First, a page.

Human iPSC-derived mesoangioblasts, like their tissue-derived counterparts, suppress T cell proliferation through IDO- and PGE-2-dependent pathways.
Li O., English K., Tonlorenzi R., Cossu G., Saverio Tedesco F., Wood KJ.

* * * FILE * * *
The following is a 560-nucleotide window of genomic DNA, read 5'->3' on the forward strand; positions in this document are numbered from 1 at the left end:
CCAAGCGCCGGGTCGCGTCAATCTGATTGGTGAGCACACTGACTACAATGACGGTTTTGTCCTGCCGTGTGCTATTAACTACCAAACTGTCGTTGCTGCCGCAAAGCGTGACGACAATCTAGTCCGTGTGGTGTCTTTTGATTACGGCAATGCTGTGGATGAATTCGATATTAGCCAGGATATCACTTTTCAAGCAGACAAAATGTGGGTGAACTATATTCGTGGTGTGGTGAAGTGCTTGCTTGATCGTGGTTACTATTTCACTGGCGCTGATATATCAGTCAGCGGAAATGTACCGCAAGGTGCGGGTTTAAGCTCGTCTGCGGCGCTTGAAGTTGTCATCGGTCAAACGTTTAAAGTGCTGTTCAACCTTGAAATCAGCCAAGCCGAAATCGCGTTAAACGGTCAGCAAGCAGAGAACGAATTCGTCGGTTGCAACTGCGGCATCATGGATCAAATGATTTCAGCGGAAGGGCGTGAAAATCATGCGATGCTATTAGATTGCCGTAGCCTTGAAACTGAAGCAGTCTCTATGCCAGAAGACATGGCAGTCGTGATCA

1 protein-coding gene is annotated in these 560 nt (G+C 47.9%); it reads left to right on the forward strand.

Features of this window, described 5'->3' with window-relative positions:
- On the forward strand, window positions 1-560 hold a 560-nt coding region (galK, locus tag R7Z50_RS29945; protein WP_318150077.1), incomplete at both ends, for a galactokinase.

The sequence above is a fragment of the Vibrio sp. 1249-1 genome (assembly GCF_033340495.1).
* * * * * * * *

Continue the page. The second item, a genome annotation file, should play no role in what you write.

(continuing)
Human mesoangioblasts are currently in a phase I/II clinical trial for the treatment of patients with Duchenne muscular dystrophy. However, limitations associated with the finite life span of these cells combined with the significant numbers of mesoangioblasts required to treat all of the skeletal muscles in these patients restricts their therapeutic potential. Induced pluripotent stem cell (iPSC)-derived mesoangioblasts may provide the solution to this problem. Although, the idea of using iPSC-derived cell therapies has been proposed for quite some time, our understanding of how the immune system interacts with these cells is inadequate. Herein, we show that iPSC-derived mesoangioblasts (HIDEMs) from healthy donors and, importantly, limb-girdle muscular dystrophy 2D patients exert immunosuppressive effects on T cell proliferation. Interferon gamma (IFN-γ) and tumour necrosis factor alpha (TNF-α) play crucial roles in the initial activation of HIDEMs and importantly indoleamine 2,3 dioxygenase (IDO) and prostaglandin E2 (PGE-2) were identified as key mechanisms involved in HIDEM suppression of T cell proliferation. Together with recent studies confirming the myogenic function and regenerative potential of these cells, we suggest that HIDEMs could provide an unlimited alternative source for mesoangioblast-based therapies.